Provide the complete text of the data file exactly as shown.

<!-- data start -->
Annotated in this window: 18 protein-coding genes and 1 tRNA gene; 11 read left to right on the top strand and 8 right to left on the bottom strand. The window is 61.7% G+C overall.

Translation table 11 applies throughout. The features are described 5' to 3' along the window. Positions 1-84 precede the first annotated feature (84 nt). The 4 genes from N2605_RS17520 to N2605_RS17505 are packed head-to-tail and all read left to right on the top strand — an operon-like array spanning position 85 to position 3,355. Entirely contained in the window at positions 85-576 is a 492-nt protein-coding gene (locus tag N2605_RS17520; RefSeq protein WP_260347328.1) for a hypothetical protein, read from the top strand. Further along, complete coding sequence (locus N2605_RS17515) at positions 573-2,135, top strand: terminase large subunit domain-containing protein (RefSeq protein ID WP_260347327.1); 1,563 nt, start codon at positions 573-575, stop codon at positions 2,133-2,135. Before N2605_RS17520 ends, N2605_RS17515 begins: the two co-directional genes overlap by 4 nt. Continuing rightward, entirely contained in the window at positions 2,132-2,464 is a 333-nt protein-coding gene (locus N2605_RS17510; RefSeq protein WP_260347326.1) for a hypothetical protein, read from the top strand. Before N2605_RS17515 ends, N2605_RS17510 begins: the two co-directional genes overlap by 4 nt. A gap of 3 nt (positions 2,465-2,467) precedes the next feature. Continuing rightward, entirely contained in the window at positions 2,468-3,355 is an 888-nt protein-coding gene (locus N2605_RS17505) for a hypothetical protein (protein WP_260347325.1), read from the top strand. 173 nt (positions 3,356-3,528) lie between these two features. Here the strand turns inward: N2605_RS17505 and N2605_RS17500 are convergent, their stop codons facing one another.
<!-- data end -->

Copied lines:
Annotated in this window: 18 protein-coding genes and 1 tRNA gene; 11 read left to right on the top strand and 8 right to left on the bottom strand. The window is 61.7% G+C overall.

Translation table 11 applies throughout. The features are described 5' to 3' along the window. Positions 1-84 precede the first annotated feature (84 nt). The 4 genes from N2605_RS17520 to N2605_RS17505 are packed head-to-tail and all read left to right on the top strand — an operon-like array spanning position 85 to position 3,355. Entirely contained in the window at positions 85-576 is a 492-nt protein-coding gene (locus tag N2605_RS17520; RefSeq protein WP_260347328.1) for a hypothetical protein, read from the top strand. Further along, complete coding sequence (locus N2605_RS17515) at positions 573-2,135, top strand: terminase large subunit domain-containing protein (RefSeq protein ID WP_260347327.1); 1,563 nt, start codon at positions 573-575, stop codon at positions 2,133-2,135. Before N2605_RS17520 ends, N2605_RS17515 begins: the two co-directional genes overlap by 4 nt. Continuing rightward, entirely contained in the window at positions 2,132-2,464 is a 333-nt protein-coding gene (locus N2605_RS17510; RefSeq protein WP_260347326.1) for a hypothetical protein, read from the top strand. Before N2605_RS17515 ends, N2605_RS17510 begins: the two co-directional genes overlap by 4 nt. A gap of 3 nt (positions 2,465-2,467) precedes the next feature. Continuing rightward, entirely contained in the window at positions 2,468-3,355 is an 888-nt protein-coding gene (locus N2605_RS17505) for a hypothetical protein (protein WP_260347325.1), read from the top strand. 173 nt (positions 3,356-3,528) lie between these two features. Here the strand turns inward: N2605_RS17505 and N2605_RS17500 are convergent, their stop codons facing one another.